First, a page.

TAIPEI — Christina Liu, the head of the Council for Economic Planning and Development (CEPD), predicted yesterday that the current economic winter “will not last very long” and is likely to bottom out at the end of the first quarter.
If everything goes as expected, the economy will gradually recover after the quarter, Liu said during an interview with UFO Radio.
According to Liu, the eurozone sovereign debt problem remains the most crucial issue to be resolved in the coming three months, a peak period of debt repayment for many European countries.
Although a broader eurozone crisis has been averted over the past six months due to support from the International Monetary Fund and the European Central Bank, there are no easy answers to the fundamental issues, she said.
On the recent slump of Taiwan’s stock market, Liu said investors were getting overly nervous, given that Taiwan’s exposure to European debt is negligible.
Some sectors have indeed suffered from declines in exports because of the eurozone debt problem, but sluggishness in Europe has not had an across-the-board impact on Taiwan’s economy, she said.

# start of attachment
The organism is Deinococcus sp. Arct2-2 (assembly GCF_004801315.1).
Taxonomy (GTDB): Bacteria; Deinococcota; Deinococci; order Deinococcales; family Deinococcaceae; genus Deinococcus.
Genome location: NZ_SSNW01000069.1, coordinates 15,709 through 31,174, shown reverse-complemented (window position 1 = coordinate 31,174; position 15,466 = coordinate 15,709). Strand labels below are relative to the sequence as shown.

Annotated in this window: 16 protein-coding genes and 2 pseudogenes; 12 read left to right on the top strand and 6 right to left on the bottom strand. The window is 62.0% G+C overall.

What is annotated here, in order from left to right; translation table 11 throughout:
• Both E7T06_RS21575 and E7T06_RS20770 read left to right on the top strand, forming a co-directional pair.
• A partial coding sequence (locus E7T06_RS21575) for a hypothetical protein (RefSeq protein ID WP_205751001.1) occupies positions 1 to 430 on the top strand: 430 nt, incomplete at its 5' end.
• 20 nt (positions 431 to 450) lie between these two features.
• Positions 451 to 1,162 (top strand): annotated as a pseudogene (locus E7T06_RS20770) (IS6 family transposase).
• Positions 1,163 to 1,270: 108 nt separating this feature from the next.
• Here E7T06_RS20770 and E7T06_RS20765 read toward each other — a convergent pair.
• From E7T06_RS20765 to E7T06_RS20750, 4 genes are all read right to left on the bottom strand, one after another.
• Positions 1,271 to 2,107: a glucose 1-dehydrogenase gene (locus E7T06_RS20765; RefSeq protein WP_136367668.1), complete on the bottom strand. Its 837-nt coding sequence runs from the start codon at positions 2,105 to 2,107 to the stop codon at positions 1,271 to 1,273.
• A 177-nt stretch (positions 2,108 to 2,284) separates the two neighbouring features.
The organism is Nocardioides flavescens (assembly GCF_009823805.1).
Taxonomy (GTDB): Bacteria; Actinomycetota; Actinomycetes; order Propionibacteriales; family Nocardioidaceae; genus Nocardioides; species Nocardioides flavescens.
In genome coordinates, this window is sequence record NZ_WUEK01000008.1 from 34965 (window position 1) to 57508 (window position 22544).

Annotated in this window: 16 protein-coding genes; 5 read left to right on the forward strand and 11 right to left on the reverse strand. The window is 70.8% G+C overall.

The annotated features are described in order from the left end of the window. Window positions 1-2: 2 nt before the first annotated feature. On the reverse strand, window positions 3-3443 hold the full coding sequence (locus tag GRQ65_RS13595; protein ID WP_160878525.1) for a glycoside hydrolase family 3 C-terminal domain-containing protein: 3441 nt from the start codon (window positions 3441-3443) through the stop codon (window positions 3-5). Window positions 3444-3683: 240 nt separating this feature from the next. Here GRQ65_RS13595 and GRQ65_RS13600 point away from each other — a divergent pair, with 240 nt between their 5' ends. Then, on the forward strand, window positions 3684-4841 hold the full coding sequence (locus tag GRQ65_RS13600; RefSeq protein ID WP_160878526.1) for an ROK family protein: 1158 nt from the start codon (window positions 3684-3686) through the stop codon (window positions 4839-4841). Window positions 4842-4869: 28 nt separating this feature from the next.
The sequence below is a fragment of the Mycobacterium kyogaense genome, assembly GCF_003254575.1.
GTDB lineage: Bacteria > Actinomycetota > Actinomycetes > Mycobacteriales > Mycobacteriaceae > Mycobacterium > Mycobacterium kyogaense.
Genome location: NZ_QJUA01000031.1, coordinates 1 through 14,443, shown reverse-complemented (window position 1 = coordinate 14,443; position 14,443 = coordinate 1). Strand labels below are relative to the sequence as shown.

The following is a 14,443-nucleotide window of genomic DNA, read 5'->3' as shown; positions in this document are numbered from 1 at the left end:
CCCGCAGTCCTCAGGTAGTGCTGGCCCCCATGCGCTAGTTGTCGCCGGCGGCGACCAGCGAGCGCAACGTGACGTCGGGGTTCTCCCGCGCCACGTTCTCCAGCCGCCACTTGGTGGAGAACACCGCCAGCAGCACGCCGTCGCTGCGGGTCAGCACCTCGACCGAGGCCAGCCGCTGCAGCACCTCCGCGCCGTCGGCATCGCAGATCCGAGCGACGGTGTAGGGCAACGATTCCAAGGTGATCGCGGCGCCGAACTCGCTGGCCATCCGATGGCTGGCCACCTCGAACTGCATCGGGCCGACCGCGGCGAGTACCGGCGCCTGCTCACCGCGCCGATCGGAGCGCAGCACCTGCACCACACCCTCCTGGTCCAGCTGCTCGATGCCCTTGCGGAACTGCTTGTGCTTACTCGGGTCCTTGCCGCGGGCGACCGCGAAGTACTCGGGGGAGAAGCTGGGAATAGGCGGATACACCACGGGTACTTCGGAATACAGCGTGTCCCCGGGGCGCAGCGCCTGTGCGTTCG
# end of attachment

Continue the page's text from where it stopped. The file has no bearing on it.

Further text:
She noted that both the Asian Development Bank and Global Insight have predicted that Taiwan will achieve the highest economic growth among Asia’s four little dragons this year, consistent with the CEPD’s own forecast.
On the TaiMed investment case involving opposition Democratic Progressive Party (DPP) presidential candidate Tsai Ing-wen, Liu said it will be up to judicial authorities to determine whether there were any irregularities.
Liu has been accused by the DPP of forging documents to make the case that Tsai was involved in a conflict of interest in approving the company while still vice premier in 2007 and then becoming the company’s chairman four months after she stepped down from her government post.
Liu said, however, that the CEPD did discover noncompliance with the normal procedures in the case.
She said the Cabinet’s decision to use the National Development Fund to invest in the project did not undergo any assessment or screening and was based solely on the signatures of three people, including Tsai’s in her capacity as vice premier.